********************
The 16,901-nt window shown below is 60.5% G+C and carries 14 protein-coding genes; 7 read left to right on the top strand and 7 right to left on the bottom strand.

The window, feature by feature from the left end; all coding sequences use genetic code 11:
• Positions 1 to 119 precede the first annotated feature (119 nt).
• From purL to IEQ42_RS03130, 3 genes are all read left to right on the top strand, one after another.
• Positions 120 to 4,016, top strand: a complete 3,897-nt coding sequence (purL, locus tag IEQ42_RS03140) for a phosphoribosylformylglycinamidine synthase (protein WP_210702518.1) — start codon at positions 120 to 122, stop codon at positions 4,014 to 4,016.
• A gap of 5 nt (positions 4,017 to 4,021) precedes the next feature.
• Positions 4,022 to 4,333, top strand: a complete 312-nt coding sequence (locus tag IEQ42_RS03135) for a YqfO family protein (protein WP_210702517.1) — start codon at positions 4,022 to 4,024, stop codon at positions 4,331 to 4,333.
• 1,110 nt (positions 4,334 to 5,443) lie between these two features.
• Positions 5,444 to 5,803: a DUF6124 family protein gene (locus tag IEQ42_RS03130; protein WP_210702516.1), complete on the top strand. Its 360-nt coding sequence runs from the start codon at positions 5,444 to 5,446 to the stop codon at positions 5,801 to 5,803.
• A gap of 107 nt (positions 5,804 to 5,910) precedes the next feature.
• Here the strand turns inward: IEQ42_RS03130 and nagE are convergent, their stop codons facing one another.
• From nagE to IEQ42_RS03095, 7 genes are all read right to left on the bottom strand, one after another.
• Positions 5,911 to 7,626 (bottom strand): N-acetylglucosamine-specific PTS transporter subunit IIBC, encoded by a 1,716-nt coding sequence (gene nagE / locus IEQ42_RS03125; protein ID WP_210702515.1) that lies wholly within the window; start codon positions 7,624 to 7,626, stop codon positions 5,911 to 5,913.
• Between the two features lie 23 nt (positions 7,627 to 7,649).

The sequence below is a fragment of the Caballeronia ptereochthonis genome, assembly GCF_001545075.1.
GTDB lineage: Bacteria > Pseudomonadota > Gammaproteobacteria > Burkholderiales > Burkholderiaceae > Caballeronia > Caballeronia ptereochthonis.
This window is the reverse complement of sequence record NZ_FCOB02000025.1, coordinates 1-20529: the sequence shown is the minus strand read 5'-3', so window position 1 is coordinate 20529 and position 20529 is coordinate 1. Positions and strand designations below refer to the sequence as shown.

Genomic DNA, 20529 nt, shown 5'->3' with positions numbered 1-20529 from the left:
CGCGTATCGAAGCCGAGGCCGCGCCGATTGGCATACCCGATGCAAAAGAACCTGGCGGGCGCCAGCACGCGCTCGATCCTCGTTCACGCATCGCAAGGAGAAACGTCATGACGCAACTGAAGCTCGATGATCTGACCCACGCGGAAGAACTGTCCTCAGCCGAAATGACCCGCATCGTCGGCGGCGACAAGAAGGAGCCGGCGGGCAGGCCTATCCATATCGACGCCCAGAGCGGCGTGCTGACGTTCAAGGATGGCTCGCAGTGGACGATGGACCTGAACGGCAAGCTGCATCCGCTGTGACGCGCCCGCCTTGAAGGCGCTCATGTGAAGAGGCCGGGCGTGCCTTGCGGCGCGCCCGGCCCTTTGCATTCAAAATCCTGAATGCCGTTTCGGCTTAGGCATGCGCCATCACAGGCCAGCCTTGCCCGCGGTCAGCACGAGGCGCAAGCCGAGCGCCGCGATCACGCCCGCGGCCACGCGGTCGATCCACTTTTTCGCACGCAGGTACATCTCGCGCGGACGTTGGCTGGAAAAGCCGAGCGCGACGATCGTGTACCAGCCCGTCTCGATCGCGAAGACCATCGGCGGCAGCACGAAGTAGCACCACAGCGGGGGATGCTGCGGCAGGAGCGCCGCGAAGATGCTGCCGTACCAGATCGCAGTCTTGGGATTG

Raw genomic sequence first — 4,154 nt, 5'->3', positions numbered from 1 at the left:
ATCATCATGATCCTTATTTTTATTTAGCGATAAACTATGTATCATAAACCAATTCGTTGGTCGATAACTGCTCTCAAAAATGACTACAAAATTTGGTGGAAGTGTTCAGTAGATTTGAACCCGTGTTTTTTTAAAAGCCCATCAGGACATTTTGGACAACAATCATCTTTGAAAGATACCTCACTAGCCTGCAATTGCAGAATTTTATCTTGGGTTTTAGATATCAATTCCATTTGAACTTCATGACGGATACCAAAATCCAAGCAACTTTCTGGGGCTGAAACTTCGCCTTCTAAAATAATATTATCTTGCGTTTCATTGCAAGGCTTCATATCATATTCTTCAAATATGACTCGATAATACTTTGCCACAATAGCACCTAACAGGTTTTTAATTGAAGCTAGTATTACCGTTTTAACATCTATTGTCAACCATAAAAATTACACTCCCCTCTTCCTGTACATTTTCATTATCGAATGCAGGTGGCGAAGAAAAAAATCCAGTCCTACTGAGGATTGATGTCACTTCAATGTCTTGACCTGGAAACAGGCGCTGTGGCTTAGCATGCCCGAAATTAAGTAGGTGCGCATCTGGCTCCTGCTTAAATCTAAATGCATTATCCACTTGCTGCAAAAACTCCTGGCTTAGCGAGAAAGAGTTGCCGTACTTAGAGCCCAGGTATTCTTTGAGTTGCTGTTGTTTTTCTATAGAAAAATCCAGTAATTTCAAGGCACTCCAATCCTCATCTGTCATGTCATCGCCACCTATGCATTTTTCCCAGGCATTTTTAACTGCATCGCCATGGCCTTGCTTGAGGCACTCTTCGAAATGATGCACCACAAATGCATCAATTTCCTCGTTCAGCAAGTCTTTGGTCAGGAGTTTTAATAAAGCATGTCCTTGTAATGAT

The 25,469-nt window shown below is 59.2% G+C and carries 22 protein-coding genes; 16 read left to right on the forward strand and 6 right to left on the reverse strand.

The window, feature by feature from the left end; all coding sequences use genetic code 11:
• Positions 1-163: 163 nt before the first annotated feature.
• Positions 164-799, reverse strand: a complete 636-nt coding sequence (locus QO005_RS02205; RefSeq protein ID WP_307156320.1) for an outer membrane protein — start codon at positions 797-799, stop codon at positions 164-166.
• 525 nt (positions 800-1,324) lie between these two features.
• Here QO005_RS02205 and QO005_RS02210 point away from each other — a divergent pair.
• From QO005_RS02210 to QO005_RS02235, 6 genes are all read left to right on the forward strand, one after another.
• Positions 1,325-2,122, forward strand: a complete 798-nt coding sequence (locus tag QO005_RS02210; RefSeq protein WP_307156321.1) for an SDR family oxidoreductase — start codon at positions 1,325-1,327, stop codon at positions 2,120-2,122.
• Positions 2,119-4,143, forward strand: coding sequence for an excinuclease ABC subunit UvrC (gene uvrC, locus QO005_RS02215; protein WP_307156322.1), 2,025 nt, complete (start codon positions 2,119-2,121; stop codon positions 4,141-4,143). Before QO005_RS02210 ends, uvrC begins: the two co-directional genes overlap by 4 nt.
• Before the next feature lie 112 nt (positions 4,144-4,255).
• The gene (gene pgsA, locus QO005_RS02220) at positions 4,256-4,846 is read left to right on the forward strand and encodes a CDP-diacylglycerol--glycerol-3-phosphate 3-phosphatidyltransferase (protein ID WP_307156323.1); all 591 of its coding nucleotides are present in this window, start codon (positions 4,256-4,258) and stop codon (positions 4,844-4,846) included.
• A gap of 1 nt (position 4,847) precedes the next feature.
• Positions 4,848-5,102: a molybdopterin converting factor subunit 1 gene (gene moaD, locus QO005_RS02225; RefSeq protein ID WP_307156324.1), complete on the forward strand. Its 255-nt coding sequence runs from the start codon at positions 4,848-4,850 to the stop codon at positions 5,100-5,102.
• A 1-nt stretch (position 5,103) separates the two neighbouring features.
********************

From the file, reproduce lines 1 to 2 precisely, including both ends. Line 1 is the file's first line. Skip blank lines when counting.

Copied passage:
The 16,901-nt window shown below is 60.5% G+C and carries 14 protein-coding genes; 7 read left to right on the top strand and 7 right to left on the bottom strand.

The window, feature by feature from the left end; all coding sequences use genetic code 11: